Much awaits the Louisiana Legislature when the 2020 primary election cycle comes to an end. The political spotlight will most certainly shift, and lawmakers shouldn’t be surprised when it lands squarely on them, writes Jeremy Alford in his new opinion piece.
Gov. John Bel Edwards’ lawsuit against House Speaker Clay Schexnayder and the entire Legislature over the executive branch’s coronavirus restrictions tops the list of what’s next. A hearing before Judge William Morvant in the 19th Judicial District Court is set for Nov. 12.
The political stakes are high for this courtroom drama. A majority of House members have signed a legislative petition to temporarily pause the restrictions, and the governor is suing to halt that maneuver. Attorney General Jeff Landry, meanwhile, has waded into the lawsuit by filing a legal petition on behalf of Schexnayder asking the judge to remove Edwards’ coronavirus restrictions.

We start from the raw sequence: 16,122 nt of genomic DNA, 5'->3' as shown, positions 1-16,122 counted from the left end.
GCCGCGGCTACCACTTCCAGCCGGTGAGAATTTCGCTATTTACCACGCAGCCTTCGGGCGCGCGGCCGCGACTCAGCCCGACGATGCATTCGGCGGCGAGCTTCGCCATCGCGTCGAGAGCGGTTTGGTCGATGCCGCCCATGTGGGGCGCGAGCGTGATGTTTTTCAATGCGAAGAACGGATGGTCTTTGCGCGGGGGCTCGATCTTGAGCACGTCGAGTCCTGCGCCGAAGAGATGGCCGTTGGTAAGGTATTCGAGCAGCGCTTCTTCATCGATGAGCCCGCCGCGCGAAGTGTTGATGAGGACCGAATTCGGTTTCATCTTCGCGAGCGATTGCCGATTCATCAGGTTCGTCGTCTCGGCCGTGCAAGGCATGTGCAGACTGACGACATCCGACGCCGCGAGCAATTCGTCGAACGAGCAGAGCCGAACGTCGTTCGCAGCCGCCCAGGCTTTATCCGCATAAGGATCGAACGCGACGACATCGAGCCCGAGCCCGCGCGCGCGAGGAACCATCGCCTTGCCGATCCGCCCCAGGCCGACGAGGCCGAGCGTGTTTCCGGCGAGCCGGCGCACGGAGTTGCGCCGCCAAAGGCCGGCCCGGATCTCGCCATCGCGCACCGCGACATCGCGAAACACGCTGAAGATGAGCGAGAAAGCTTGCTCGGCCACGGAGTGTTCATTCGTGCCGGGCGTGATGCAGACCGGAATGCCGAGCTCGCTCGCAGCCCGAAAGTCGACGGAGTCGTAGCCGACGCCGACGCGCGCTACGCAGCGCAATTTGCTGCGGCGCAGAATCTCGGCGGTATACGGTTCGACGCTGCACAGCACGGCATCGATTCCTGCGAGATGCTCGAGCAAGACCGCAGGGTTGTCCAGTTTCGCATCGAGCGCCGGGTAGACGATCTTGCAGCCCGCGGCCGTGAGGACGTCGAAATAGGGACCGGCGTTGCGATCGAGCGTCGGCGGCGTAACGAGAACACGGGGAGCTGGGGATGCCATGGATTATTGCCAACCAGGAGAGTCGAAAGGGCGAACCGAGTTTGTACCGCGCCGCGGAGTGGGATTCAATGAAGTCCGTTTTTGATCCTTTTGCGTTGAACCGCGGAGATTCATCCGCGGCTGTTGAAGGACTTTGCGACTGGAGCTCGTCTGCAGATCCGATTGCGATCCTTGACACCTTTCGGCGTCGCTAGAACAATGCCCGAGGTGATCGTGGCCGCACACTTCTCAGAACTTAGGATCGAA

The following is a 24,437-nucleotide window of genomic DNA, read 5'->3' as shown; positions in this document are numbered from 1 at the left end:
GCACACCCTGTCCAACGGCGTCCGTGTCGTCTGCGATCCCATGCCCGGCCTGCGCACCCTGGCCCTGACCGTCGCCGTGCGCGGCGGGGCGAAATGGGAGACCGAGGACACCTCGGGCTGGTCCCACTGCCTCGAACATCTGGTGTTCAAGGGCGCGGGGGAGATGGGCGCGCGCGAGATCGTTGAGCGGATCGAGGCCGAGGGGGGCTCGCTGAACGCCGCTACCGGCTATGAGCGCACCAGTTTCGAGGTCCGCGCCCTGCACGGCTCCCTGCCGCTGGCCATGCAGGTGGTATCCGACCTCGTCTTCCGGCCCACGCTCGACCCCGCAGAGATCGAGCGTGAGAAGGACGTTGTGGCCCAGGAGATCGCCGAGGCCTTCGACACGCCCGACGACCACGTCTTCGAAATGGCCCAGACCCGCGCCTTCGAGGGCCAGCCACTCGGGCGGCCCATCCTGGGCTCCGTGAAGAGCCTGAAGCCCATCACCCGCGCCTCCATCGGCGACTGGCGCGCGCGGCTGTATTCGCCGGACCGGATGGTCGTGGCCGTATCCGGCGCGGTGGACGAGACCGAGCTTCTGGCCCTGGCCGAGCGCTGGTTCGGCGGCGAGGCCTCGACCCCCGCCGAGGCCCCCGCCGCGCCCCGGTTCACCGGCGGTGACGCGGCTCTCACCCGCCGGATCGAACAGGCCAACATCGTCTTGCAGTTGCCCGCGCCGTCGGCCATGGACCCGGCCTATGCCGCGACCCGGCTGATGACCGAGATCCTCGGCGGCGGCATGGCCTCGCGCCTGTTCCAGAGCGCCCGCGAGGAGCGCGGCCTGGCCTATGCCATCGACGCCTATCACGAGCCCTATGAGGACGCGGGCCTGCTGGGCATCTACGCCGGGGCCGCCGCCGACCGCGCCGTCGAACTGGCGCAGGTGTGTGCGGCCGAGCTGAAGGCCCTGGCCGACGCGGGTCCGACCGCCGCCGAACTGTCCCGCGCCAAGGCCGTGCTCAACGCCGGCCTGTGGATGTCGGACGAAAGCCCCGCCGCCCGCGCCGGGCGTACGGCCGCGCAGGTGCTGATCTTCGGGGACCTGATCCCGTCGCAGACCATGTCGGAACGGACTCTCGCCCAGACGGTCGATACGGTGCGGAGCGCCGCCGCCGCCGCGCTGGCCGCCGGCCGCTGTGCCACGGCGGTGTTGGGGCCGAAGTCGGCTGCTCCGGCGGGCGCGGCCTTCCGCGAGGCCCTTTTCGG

In related news, a group of House members learned last week that they were the targets of public records requests filed by the executive branch in relation to the lawsuit. The prevailing theory in the lower chamber is that Team Edwards is looking for communications that show lawmakers were somehow aware that their petition effort would eventually be found unconstitutional.
In his lawsuit the governor argues that the state law permitting House members to approve a petition to override his executive order is unconstitutional because only one chamber of the two-chamber Legislature needed to act. Read Alford’s full column here.